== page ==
Late May bank holiday set to be busiest on the roads since COVID as drivers embark on 20m getaway trips

Late May bank holiday set to be busiest on the roads since COVID as drivers embark on 20m getaway trips
More than 20m leisure journeys are expected to be made by car this late May bank holiday as traffic returns close to 2019’s pre-pandemic levels, according to a new study of drivers’ getaway plans from the RAC and INRIX.*

Analysis suggests the worst day to travel will be Friday 24 May when more than 4m journeys are planned, as this is not only the start of the long weekend but also the beginning of half term for many UK schools.

Traffic volumes look set to remain consistently high throughout the long weekend as 3.7m trips are expected to take place on Saturday 25 May, while 3.4m journeys are anticipated on both Sunday and bank holiday Monday.

With a further 5.7m leisure trips by car planned at some point throughout the long weekend, traffic could be at its worst since 2019 when over 22m drivers hit the road during the same period – meaning the volume of getaways this year could reach 90% of pre-pandemic levels.

The data also indicates that day trips are top of many drivers’ itineraries for the late May bank holiday.

Twenty-two per cent said the main reason they’ll use their car will be for a day out with friends or family, while 8% intend to spend a day in the countryside or by the beach. Staycations rank third on the list as 7% said they are planning a short break, while a smaller proportion (3%) are heading to an airport or ferry port over the long weekend. 

Traffic is predicted to build through the day on Friday, with transport analytics specialists INRIX advising motorists to delay their departures until 6pm to miss the worst of the queues when both commuter and leisure drivers are sharing the roads. The M25 clockwise between J7 for the M23 and J21 for the M1 is expected to bear the brunt of the traffic with those travelling on this stretch suffering delays of more than an hour and a half in the late afternoon.

On Saturday, traffic is expected to peak between 3pm and 6pm, with motorists advised to start their journeys as early as possible in the day to be in with the best chance of avoiding traffic. With day trips expected to be particularly popular, and even more so in those areas which see the best of the sun and warmth, INRIX is expecting routes from cities to coasts to have some of the worst delays as drivers head to the seaside. In the middle of the day, the M5 southbound – a major holiday route – is likely to suffer major hold-ups with journeys on a 45-mile stretch between J16 north of Bristol and J25 for Taunton in Somerset expected to take over an hour longer than usual.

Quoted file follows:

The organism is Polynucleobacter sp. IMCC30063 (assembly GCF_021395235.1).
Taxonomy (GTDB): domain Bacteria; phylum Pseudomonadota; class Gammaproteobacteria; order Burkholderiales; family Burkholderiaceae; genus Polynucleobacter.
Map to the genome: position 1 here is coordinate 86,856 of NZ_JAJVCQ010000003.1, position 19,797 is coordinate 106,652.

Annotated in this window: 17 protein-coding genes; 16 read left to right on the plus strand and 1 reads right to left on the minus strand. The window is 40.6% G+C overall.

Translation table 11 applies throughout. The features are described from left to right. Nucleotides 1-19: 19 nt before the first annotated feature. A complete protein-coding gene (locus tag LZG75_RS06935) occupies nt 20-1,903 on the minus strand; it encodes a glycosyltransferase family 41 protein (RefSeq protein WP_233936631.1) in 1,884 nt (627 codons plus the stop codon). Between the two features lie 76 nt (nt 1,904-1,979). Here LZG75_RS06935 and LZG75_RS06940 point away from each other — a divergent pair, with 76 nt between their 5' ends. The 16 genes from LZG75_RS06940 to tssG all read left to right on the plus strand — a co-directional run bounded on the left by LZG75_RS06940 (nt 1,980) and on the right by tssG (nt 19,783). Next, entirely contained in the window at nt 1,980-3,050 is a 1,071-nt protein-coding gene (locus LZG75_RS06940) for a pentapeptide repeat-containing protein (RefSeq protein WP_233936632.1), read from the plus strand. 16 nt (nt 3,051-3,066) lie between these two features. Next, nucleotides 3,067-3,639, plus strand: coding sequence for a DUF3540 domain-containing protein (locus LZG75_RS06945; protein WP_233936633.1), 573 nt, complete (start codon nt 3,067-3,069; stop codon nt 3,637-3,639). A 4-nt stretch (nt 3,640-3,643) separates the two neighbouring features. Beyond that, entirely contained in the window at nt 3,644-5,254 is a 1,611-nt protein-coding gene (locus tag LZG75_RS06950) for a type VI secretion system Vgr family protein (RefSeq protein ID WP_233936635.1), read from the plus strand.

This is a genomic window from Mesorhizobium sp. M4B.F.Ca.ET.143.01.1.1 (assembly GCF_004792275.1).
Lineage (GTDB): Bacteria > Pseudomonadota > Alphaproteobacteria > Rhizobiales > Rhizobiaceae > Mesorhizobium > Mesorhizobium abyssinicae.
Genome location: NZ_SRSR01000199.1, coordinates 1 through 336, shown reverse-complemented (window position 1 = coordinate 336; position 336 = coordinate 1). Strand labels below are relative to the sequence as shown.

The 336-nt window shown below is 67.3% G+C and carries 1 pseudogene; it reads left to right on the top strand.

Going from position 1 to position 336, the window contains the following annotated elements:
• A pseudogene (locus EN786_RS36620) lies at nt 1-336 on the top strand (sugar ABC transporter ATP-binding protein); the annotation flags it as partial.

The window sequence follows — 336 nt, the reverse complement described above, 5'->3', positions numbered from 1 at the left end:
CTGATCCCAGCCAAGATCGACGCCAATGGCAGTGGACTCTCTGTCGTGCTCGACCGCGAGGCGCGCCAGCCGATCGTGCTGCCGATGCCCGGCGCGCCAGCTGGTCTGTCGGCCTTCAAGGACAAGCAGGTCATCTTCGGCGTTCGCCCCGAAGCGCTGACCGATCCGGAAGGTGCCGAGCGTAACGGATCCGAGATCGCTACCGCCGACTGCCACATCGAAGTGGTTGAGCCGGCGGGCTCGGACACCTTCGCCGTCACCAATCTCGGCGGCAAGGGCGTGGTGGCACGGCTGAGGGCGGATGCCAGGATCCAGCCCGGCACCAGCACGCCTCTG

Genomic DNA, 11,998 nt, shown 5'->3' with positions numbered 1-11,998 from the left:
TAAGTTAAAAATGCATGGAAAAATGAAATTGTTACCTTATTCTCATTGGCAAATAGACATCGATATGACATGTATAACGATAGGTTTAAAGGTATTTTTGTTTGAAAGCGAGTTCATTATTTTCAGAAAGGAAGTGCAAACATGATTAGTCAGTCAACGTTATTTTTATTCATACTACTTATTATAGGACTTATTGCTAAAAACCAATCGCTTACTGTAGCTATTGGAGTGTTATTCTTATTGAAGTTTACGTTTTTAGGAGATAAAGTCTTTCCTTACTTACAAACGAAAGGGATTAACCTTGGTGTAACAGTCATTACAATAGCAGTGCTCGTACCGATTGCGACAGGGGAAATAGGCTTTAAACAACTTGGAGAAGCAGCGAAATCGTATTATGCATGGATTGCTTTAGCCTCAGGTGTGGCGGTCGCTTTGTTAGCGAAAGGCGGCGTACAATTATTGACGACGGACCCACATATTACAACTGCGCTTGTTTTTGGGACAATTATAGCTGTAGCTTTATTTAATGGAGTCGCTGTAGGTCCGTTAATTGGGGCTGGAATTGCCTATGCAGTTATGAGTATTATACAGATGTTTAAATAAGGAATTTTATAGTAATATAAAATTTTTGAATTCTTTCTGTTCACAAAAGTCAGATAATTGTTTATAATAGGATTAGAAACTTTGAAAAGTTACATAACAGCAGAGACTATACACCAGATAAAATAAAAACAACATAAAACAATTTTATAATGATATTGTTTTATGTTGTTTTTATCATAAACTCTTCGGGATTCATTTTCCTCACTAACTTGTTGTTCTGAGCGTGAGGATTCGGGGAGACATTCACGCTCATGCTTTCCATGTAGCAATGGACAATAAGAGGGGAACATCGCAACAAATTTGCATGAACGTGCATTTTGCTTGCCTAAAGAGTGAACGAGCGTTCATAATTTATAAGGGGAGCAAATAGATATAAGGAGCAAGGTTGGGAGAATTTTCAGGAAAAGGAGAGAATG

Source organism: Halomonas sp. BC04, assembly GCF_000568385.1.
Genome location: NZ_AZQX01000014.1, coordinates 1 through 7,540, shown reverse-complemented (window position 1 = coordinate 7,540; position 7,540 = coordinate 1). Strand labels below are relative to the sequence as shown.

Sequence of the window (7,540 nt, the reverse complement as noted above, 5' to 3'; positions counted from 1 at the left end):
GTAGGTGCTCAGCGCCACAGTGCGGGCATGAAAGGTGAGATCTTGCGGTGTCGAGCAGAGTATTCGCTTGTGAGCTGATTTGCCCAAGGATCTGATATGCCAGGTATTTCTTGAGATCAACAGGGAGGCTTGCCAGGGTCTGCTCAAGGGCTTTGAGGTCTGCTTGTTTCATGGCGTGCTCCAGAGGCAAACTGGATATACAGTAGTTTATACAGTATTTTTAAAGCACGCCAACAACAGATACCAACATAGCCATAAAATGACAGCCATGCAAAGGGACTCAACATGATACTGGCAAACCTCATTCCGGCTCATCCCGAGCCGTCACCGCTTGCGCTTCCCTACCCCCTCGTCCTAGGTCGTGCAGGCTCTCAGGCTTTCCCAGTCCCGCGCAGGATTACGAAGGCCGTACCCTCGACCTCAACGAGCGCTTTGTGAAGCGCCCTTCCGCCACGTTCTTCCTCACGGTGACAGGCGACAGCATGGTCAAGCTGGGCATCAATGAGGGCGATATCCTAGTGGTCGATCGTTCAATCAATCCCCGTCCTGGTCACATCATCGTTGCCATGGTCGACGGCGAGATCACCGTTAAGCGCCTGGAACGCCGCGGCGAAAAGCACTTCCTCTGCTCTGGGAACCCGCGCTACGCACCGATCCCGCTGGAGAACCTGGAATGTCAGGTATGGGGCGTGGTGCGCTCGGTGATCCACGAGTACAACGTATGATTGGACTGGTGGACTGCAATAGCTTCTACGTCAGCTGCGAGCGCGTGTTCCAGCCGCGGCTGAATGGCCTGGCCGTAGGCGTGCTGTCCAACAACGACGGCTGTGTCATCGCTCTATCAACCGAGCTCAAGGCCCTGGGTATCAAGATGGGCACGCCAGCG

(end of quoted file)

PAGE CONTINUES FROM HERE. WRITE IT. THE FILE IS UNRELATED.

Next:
Elsewhere, snarl ups are also anticipated on Saturday afternoon on the M25 anticlockwise towards the M23, the A14 eastbound towards the east coast, as well as on the M3 and A34 that funnel large volumes of leisure traffic towards resorts on the south coast.

Meanwhile the clockwise M25 is expected to again be the busiest route for traffic at the end of the school half term on Friday 31 May, with journeys between the M23 and the M1 likely to nearly triple in duration to three hours.

bank holiday 2024

RAC Breakdown spokesperson Alice Simpson said: “Our research suggests this weekend could be the busiest of the year so far on the roads, with millions of people embarking on getaway trips to make the most of the three days and, for those with school age children, the start of the half-term holiday.

“In fact, we’re looking at possible leisure traffic volumes returning to levels similar to what we last saw in 2019 before the coronavirus outbreak, as drivers’ desire to make the most of the UK increases. And, in those places where the warm spring sunshine makes its presence felt, the number of people deciding to get behind the wheel and head for the coast or countryside will only go up, swelling the overall volume of cars on the roads.

“While no-one likes to think about their vehicle breaking down, especially on a bank holiday weekend, those vehicles that are serviced regularly and generally looked after are much less likely to let their drivers down – meaning any worries about bad ‘carma’ can be often be put to rest. There’s still time to book a service or repair before next weekend using an RAC Mobile Mechanic, while checking tyres are all in good condition and pumped up properly, as well as ensuring oil and coolant levels are where they should be, is a must for all drivers before any getaway trip.”

Bob Pishue, transportation analyst at INRIX, said: “With near record number of travellers expected to be on the roads over the holiday period, drivers should be prepared for long delays, especially in and around major cities and towards the coasts. The best general advice to anyone spending time away from home this weekend is to travel as early or as late in the day as possible to avoid the worst delays. Travellers should stay up to date on traffic apps like myRAC and listen to local news stations to avoid sitting in traffic longer than necessary.” 

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*Research conducted for the RAC by FindOutNow among 2,269 UK adults w/c Monday 13 May 2024. A nationally representative survey. Figures extrapolated to 33m licensed cars